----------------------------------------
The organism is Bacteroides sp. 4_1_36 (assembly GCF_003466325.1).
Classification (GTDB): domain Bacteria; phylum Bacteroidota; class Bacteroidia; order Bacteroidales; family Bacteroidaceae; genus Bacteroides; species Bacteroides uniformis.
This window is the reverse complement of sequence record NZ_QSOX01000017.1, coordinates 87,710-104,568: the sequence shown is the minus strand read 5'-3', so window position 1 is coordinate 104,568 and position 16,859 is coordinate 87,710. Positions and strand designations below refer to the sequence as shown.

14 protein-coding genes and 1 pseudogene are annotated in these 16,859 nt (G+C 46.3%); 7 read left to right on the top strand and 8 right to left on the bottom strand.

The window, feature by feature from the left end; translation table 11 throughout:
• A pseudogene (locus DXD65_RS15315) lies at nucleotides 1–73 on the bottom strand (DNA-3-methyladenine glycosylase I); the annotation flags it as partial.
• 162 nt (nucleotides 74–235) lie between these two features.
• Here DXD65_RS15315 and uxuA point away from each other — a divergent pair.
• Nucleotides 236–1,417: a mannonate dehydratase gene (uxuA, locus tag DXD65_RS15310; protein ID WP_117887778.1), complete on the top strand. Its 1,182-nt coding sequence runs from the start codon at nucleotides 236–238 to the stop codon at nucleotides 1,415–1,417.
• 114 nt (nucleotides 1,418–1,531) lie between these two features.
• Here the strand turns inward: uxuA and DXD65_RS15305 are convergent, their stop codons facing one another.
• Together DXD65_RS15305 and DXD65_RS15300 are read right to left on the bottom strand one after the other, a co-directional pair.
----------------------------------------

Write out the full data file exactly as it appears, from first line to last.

The organism is Bacteroides sp. 4_1_36 (assembly GCF_003466325.1).
Classification (GTDB): domain Bacteria; phylum Bacteroidota; class Bacteroidia; order Bacteroidales; family Bacteroidaceae; genus Bacteroides; species Bacteroides uniformis.
This window is the reverse complement of sequence record NZ_QSOX01000017.1, coordinates 87,710-104,568: the sequence shown is the minus strand read 5'-3', so window position 1 is coordinate 104,568 and position 16,859 is coordinate 87,710. Positions and strand designations below refer to the sequence as shown.

14 protein-coding genes and 1 pseudogene are annotated in these 16,859 nt (G+C 46.3%); 7 read left to right on the top strand and 8 right to left on the bottom strand.

The window, feature by feature from the left end; translation table 11 throughout:
• A pseudogene (locus DXD65_RS15315) lies at nucleotides 1–73 on the bottom strand (DNA-3-methyladenine glycosylase I); the annotation flags it as partial.
• 162 nt (nucleotides 74–235) lie between these two features.
• Here DXD65_RS15315 and uxuA point away from each other — a divergent pair.
• Nucleotides 236–1,417: a mannonate dehydratase gene (uxuA, locus tag DXD65_RS15310; protein ID WP_117887778.1), complete on the top strand. Its 1,182-nt coding sequence runs from the start codon at nucleotides 236–238 to the stop codon at nucleotides 1,415–1,417.
• 114 nt (nucleotides 1,418–1,531) lie between these two features.
• Here the strand turns inward: uxuA and DXD65_RS15305 are convergent, their stop codons facing one another.
• Together DXD65_RS15305 and DXD65_RS15300 are read right to left on the bottom strand one after the other, a co-directional pair.